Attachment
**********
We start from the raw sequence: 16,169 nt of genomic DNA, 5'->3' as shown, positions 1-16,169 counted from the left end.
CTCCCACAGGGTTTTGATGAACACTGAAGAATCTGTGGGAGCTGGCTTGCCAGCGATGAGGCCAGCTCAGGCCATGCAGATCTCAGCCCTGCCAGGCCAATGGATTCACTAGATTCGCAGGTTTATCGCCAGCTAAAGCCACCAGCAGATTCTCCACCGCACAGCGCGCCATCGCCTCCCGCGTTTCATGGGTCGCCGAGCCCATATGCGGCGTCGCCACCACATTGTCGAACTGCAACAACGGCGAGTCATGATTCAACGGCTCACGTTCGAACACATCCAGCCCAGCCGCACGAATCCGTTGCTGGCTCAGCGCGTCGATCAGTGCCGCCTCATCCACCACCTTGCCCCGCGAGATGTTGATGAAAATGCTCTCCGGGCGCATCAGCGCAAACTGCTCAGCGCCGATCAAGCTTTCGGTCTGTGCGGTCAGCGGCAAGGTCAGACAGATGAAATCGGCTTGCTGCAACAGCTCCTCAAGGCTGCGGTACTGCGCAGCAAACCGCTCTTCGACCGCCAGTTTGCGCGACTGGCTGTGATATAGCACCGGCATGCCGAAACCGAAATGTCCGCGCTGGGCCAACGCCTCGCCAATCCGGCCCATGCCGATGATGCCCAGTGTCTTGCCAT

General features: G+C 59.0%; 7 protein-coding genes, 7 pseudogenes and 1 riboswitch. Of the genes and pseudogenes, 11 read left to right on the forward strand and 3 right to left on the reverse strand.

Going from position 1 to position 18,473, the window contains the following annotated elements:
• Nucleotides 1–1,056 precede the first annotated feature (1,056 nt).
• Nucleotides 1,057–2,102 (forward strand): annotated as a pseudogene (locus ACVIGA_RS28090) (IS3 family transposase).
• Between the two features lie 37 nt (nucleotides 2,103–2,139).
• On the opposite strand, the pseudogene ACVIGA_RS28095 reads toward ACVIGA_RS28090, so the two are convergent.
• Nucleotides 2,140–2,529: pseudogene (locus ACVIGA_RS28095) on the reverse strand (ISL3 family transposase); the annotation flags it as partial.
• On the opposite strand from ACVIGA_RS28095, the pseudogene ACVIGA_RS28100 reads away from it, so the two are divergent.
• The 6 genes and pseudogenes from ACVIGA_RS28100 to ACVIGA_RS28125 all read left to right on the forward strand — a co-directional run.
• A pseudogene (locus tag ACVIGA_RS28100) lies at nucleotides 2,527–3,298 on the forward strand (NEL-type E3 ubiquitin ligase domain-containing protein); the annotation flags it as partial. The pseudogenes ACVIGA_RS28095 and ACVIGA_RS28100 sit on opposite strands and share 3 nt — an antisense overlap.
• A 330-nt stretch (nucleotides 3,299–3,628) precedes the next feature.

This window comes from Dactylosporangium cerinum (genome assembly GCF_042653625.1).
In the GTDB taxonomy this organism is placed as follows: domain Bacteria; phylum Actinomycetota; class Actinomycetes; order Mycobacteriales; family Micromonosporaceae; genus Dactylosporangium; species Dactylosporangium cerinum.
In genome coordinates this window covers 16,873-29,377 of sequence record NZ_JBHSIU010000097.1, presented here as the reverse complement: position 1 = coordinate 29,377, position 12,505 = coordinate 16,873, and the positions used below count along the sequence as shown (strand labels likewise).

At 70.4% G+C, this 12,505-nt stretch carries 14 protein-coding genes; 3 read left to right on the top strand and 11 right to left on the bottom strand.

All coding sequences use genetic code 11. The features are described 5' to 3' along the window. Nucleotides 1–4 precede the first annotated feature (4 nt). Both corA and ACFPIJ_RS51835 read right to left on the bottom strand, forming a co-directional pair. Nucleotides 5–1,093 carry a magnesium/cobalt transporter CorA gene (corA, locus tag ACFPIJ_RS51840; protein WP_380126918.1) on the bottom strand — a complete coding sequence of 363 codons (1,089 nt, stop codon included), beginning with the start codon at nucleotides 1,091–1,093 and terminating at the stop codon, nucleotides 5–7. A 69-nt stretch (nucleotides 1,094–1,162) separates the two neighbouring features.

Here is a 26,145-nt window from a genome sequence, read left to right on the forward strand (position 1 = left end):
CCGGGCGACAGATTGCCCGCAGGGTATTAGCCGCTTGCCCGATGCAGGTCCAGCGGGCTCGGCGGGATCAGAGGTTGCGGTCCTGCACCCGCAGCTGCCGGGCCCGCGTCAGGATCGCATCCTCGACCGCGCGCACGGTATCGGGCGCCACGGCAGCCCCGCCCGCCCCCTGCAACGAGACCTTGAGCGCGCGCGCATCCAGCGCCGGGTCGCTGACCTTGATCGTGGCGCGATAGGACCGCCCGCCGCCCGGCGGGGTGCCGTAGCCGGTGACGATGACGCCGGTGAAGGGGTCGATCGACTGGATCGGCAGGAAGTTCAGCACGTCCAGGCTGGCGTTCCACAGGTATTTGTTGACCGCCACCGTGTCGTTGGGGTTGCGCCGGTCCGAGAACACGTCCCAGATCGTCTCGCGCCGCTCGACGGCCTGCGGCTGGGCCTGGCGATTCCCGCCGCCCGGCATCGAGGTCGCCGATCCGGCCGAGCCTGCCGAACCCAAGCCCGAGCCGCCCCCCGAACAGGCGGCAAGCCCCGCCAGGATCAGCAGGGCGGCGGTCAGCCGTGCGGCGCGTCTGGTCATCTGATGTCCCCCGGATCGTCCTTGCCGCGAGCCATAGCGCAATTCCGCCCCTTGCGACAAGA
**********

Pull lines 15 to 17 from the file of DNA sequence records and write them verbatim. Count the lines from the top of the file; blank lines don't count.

In the GTDB taxonomy this organism is placed as follows: domain Bacteria; phylum Actinomycetota; class Actinomycetes; order Mycobacteriales; family Micromonosporaceae; genus Dactylosporangium; species Dactylosporangium cerinum.
In genome coordinates this window covers 16,873-29,377 of sequence record NZ_JBHSIU010000097.1, presented here as the reverse complement: position 1 = coordinate 29,377, position 12,505 = coordinate 16,873, and the positions used below count along the sequence as shown (strand labels likewise).

At 70.4% G+C, this 12,505-nt stretch carries 14 protein-coding genes; 3 read left to right on the top strand and 11 right to left on the bottom strand.